Security Compliance – Pre-configure your vApp firewall rules inside vCloud Director using NSX DFW (Part 2 of 2)

This is a joint blog series with Daniel Paluszek .

We will be discussing  how to achieve security compliance inside vCloud Director’s  future workloads  by pre-configuring native NSX DFW rules.

The use-case came from a new cloud provider that wants to deploy a specific vApp when they onboard a new tenant (or organization). This specific vApp will need to have NSX Distributed Firewall rules in place – the vApp will be the same for every tenant and will need to be secured accordingly and hence achieve compliance.


Daniel discussed a great method of creating an NSX security group with Dynamic Membership and that uses VM name as the dynamic construct.The caveat in that is the Provider/Tenant MUST create the vApps with names that match the dynamic membership created natively in NSX.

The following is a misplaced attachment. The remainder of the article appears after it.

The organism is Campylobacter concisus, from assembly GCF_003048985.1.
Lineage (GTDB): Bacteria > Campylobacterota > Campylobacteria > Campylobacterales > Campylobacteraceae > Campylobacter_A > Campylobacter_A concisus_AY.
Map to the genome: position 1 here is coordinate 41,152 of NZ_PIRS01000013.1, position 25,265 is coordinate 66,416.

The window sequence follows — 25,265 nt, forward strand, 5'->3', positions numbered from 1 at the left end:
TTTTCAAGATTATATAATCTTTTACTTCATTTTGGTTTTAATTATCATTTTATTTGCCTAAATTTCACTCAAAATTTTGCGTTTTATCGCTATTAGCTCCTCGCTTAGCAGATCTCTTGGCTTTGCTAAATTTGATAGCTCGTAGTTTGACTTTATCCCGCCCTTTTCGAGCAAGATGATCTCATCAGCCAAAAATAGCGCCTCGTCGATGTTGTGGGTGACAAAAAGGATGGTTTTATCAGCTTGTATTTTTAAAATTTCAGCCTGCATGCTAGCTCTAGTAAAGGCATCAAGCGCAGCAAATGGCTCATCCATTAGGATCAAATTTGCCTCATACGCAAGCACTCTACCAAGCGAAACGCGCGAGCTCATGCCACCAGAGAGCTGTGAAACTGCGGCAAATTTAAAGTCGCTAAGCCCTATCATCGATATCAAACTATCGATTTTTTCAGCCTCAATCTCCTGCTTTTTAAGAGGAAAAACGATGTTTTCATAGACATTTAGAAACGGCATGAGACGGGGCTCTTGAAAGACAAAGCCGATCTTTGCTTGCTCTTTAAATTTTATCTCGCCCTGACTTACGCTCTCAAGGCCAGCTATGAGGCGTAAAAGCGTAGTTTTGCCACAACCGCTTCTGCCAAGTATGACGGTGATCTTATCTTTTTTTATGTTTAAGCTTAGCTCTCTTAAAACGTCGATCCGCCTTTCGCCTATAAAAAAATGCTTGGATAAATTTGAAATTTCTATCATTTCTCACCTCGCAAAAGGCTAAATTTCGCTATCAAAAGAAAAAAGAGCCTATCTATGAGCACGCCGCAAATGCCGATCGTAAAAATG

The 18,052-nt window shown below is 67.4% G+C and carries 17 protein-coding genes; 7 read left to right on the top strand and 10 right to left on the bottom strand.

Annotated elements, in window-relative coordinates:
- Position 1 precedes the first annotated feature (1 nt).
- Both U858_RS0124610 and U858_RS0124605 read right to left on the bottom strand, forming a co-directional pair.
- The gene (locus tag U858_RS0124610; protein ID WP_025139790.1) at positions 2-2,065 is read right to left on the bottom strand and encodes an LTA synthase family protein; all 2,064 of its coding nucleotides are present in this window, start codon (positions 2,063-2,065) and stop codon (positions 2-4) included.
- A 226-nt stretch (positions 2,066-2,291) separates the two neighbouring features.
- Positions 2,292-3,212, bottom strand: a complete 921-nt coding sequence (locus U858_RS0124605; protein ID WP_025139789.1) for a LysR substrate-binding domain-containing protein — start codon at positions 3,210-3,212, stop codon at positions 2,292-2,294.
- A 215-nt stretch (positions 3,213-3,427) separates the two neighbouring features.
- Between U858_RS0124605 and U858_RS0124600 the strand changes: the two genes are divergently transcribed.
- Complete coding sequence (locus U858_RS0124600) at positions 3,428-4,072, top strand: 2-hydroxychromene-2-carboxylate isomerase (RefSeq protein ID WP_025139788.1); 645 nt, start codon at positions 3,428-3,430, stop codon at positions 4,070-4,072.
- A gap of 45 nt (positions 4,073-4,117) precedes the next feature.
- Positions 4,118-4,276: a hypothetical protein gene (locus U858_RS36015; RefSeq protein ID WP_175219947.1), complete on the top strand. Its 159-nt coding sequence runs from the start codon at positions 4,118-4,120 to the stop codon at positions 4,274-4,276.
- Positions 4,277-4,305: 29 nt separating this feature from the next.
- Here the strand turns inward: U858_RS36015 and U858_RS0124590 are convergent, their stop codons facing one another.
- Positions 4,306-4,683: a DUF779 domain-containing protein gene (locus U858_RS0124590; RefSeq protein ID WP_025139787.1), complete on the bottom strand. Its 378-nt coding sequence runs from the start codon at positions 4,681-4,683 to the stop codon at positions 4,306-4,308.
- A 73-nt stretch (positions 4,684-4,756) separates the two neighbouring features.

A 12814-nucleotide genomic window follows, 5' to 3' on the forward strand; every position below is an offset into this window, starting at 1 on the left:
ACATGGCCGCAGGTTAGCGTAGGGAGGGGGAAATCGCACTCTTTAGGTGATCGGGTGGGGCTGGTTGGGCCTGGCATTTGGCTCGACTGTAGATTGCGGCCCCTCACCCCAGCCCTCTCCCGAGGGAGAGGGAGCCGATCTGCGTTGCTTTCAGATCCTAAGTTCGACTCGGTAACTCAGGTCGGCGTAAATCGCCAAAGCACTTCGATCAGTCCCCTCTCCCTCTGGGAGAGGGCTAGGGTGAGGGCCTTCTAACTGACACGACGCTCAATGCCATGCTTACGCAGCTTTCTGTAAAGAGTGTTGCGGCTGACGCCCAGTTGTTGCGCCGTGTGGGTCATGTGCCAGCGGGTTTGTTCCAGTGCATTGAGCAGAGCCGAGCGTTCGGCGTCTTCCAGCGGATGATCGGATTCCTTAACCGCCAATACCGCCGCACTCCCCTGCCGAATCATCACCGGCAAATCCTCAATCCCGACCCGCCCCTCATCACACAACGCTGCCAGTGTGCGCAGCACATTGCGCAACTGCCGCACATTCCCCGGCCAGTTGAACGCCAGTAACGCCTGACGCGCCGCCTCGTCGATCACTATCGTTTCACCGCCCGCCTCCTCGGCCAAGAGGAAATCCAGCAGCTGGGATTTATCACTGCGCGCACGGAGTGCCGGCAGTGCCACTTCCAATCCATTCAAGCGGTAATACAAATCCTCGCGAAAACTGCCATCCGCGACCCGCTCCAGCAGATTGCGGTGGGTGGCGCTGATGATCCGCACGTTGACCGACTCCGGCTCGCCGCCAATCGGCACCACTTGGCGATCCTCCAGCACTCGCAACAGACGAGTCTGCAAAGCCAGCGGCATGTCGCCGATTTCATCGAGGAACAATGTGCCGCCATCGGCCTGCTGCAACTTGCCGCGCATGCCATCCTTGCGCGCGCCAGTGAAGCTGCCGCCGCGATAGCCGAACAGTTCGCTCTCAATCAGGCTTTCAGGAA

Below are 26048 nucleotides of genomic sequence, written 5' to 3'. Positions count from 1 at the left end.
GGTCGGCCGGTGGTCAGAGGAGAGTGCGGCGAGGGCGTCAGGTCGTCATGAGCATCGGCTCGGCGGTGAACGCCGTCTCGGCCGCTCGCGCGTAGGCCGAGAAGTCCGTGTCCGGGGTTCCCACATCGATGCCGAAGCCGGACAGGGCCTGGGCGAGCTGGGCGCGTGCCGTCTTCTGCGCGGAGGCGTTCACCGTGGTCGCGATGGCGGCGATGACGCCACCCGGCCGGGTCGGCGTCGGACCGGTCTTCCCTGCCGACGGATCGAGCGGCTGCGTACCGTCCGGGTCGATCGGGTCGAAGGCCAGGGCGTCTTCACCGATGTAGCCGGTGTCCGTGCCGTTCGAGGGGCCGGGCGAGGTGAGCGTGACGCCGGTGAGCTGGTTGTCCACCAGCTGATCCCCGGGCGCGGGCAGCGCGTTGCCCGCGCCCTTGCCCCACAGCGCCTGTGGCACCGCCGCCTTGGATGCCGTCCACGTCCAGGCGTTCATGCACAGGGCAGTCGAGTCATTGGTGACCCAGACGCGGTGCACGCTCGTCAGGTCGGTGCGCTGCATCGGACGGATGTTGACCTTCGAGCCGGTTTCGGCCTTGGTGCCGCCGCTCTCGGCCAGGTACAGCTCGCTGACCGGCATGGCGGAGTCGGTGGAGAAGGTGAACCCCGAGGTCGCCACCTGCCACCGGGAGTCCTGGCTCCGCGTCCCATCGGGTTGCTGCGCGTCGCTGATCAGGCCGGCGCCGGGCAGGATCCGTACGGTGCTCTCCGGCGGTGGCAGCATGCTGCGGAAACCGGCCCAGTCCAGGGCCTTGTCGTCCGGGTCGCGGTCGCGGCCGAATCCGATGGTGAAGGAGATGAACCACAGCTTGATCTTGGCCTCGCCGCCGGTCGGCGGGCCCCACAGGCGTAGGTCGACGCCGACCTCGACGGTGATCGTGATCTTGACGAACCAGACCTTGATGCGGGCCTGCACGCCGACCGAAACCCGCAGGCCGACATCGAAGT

My method would be based on using the Resource Pool ORG-ID  instead of the VM name as the construct used in my dynamic membership criteria with the Caveat that the Provider will have to add each ORG that needs such compliance to this security group.

Tenants can pick any name for their workloads vApps/VMs and still comply with the Firewall rules that are pre-enforced.




Overall Steps:

  1. Creation of a Security Group with Dynamic Membership
  2. Creation of a Security Policy
  3. Activating Security Policy against Security Group